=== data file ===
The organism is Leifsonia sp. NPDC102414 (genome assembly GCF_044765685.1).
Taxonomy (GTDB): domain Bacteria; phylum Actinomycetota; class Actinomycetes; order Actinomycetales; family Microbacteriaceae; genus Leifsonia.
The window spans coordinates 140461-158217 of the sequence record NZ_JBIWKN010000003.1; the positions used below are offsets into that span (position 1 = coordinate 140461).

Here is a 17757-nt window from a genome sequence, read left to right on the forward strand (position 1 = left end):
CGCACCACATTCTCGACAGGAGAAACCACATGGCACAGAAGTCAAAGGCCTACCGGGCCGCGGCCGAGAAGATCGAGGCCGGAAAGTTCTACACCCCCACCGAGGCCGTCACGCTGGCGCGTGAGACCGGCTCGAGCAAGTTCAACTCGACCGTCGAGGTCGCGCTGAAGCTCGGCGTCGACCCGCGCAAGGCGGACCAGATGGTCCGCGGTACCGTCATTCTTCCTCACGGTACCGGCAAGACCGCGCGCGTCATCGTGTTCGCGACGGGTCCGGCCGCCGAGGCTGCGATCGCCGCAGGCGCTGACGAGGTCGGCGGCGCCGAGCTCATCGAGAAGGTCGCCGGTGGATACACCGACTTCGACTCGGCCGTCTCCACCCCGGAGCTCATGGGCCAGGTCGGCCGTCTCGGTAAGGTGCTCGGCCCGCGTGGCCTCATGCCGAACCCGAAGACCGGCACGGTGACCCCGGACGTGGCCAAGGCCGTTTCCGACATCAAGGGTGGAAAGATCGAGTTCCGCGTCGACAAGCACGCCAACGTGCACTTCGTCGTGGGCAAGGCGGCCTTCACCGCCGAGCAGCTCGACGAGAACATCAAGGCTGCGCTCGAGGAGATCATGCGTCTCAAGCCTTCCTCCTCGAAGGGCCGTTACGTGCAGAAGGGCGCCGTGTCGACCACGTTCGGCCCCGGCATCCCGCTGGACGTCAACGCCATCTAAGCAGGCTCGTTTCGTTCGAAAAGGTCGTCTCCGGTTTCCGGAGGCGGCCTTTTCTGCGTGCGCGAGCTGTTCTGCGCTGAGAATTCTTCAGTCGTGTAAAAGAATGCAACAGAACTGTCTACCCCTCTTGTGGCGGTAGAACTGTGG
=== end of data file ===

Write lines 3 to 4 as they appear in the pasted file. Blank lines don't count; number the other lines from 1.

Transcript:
The window spans coordinates 140461-158217 of the sequence record NZ_JBIWKN010000003.1; the positions used below are offsets into that span (position 1 = coordinate 140461).

Here is a 17757-nt window from a genome sequence, read left to right on the forward strand (position 1 = left end):